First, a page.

On April 27, 1989, Sarnowski filed a complaint in the United States District Court for the District of Oregon. He filed an amended complaint on May 12, 1989. In these pleadings, he brought various common law tort and contract claims, including a malpractice claim against his former attorney, Fred Grady. He also alleged a violation of his constitutional rights and requested injunctive relief and damages under 42 U.S.C. Sec. 1983. The essence of Sarnowski's constitutional claims is that several of the defendant-appellees conspired to enter state court judgments which were unconstitutional and caused him injury. The district court dismissed Sarnowski's complaint for, among other things, lack of subject matter jurisdiction. Sarnowski appeals the dismissal of his complaint to this court.
II. STANDARD OF REVIEW
The existence of subject matter jurisdiction is a question of law reviewed de novo. Allah v. Superior Court of State of Calif., 871 F.2d 887 (9th Cir.1989).
A. Diversity Jurisdiction
Sarnowski alleges that he is a citizen of Oregon. In order for the district court to have diversity jurisdiction over Sarnowski's common law claims all the defendants must be citizens of states other than Oregon. Owen Equipment & Erection Co. v. Kroger, 437 U.S. 365, 373 (1978). The defendant law firm, Thorp, Dennett, Purdy, Golden & Jewett, is an Oregon law firm and thus diversity is not complete. The district court did not have subject matter jurisdiction on the basis of diversity of citizenship.
B. Federal Question Jurisdiction
Twenty-eight U.S.C. Sec. 1331 gives federal district courts original jurisdiction over civil actions arising under the Constitution and laws of the United States. Sarnowski's claims based on violation of his constitutional rights arise under the Constitution and laws of the United States. However, the district courts are courts of original jurisdiction, and as such do not have jurisdiction over direct challenges to case-specific decisions of state courts even if those challenges allege that the state courts' actions were unconstitutional. If a district court were to entertain such a challenge it would be functioning in an appellate capacity. D.C. Court of Appeals v. Feldman, 460 U.S. 462, 482-84 n. 16 (1983); Allah v. Superior Court of State of Calif., 871 F.2d at 890-91. These jurisdictional constraints apply where, as in this case, a plaintiff brings a section 1983 action and state court appeals are still pending. Worldwide Church of God v. McNair, 805 F.2d 888, 893 n. 3 & n. 5 (9th Cir.1986). These constraints may not apply where the state courts have finally refused to hear the plaintiff's constitutional claims, but that is not the situation presented here. See Robinson v. Ariyoshi, 753 F.2d 1468, 1472-73 (9th Cir.1985) (district court may hear constitutional claims Hawaii Supreme Court refused to hear), vacated on other grounds, 477 U.S. 902 (1986).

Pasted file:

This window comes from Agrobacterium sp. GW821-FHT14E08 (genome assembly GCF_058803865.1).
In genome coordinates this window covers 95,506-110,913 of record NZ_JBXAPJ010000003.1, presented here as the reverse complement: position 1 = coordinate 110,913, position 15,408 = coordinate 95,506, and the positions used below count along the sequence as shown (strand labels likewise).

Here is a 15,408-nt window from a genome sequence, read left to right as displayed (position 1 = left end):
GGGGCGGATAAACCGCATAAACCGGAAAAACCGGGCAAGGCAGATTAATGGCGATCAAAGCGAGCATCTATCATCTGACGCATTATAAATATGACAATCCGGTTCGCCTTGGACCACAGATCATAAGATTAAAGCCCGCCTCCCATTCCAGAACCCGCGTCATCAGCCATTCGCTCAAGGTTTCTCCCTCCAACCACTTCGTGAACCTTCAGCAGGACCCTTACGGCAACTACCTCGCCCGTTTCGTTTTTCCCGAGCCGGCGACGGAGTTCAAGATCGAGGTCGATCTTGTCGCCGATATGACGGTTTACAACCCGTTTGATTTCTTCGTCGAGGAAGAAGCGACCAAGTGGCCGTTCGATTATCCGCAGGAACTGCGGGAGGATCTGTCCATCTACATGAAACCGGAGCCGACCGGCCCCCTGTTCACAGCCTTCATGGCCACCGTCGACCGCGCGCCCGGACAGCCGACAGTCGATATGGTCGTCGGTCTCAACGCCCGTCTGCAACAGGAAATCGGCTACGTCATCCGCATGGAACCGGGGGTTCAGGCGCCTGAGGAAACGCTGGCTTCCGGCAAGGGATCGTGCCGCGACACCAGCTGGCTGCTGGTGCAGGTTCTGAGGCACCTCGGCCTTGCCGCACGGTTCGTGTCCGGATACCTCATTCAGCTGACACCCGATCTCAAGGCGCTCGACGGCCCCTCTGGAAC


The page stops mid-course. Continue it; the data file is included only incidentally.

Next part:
Sarnowski's claims of injury based on violation of his constitutional rights center around the procurement, rendering, and enforcement of allegedly unconstitutional state court judgments. If the district court were to consider Sarnowski's claims, it would have to evaluate the constitutionality of the state courts' actions. The district court properly determined that it was without subject matter jurisdiction to hear Sarnowski's claims. See Allah, 871 F.2d at 891.
The decision of the district court dismissing Sarnowski's complaint against each of the defendants for lack of subject matter jurisdiction is Affirmed. Consideration of other bases for the district court's decision is not necessary to the disposition of this case.